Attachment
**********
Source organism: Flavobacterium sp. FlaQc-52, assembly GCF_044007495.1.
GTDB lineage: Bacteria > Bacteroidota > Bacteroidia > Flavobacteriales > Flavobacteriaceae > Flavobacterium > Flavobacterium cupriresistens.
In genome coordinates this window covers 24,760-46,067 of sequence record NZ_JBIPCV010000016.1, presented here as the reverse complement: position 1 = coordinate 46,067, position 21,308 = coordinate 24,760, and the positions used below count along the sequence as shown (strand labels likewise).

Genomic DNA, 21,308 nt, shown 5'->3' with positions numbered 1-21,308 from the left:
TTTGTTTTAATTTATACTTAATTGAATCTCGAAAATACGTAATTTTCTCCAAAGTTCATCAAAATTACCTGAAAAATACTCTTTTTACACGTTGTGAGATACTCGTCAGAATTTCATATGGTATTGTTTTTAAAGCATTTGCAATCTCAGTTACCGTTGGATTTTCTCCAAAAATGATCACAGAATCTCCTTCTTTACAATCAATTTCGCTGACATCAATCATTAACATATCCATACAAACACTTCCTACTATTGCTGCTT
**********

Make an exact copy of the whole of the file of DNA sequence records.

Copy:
Source organism: Flavobacterium sp. FlaQc-52, assembly GCF_044007495.1.
GTDB lineage: Bacteria > Bacteroidota > Bacteroidia > Flavobacteriales > Flavobacteriaceae > Flavobacterium > Flavobacterium cupriresistens.
In genome coordinates this window covers 24,760-46,067 of sequence record NZ_JBIPCV010000016.1, presented here as the reverse complement: position 1 = coordinate 46,067, position 21,308 = coordinate 24,760, and the positions used below count along the sequence as shown (strand labels likewise).

Genomic DNA, 21,308 nt, shown 5'->3' with positions numbered 1-21,308 from the left:
TTTGTTTTAATTTATACTTAATTGAATCTCGAAAATACGTAATTTTCTCCAAAGTTCATCAAAATTACCTGAAAAATACTCTTTTTACACGTTGTGAGATACTCGTCAGAATTTCATATGGTATTGTTTTTAAAGCATTTGCAATCTCAGTTACCGTTGGATTTTCTCCAAAAATGATCACAGAATCTCCTTCTTTACAATCAATTTCGCTGACATCAATCATTAACATATCCATACAAACACTTCCTACTATTGCTGCTT